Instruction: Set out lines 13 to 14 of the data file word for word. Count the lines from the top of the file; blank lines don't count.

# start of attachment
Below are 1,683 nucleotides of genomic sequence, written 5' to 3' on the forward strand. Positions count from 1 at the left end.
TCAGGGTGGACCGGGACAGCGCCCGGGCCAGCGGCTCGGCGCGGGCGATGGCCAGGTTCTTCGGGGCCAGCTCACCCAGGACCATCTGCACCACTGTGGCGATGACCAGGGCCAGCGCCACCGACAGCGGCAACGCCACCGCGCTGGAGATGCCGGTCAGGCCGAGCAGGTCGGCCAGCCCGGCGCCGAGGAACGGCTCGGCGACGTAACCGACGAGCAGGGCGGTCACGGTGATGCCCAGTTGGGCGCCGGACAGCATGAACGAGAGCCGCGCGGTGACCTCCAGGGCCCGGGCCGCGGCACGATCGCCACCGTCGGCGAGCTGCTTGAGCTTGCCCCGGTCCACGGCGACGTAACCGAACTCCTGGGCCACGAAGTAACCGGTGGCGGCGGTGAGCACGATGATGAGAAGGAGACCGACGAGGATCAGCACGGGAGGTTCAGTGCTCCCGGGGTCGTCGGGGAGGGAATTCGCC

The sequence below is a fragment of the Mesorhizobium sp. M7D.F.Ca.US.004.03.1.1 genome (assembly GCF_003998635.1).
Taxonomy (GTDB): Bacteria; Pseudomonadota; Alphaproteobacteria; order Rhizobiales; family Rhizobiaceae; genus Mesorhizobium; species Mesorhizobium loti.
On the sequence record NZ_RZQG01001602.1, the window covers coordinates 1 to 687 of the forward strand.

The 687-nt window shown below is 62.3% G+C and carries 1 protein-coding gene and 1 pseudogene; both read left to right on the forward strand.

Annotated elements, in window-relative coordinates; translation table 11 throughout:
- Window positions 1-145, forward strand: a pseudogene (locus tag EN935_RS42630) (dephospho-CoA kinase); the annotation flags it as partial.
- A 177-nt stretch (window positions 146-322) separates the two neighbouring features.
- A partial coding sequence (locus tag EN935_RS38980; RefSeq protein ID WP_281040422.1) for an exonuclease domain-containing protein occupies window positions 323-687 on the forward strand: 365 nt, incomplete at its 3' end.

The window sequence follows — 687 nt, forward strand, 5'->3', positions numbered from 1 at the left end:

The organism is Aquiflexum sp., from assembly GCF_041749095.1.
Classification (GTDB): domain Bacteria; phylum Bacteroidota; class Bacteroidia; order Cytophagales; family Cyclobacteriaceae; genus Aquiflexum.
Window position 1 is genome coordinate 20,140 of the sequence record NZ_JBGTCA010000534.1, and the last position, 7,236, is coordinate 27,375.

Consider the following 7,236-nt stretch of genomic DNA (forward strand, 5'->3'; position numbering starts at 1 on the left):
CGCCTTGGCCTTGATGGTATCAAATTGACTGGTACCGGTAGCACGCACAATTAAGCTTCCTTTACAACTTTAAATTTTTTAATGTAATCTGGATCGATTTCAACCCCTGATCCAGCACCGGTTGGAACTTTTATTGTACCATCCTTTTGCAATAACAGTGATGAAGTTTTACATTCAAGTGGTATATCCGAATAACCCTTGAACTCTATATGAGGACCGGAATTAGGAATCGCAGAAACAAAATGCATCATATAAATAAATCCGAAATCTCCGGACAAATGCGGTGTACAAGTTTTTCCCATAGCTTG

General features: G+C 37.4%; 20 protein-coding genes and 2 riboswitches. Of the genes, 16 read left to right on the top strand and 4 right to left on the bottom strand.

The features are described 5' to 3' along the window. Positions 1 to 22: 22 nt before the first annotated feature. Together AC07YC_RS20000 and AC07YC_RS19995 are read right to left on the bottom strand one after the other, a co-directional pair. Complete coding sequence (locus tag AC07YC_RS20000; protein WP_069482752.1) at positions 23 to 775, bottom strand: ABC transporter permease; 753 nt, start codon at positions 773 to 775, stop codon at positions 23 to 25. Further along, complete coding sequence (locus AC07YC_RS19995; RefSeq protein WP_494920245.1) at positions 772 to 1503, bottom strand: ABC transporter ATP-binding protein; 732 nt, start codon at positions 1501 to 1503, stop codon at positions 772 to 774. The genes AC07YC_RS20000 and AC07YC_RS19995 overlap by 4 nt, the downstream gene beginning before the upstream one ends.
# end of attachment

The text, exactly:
Classification (GTDB): domain Bacteria; phylum Bacteroidota; class Bacteroidia; order Cytophagales; family Cyclobacteriaceae; genus Aquiflexum.
Window position 1 is genome coordinate 20,140 of the sequence record NZ_JBGTCA010000534.1, and the last position, 7,236, is coordinate 27,375.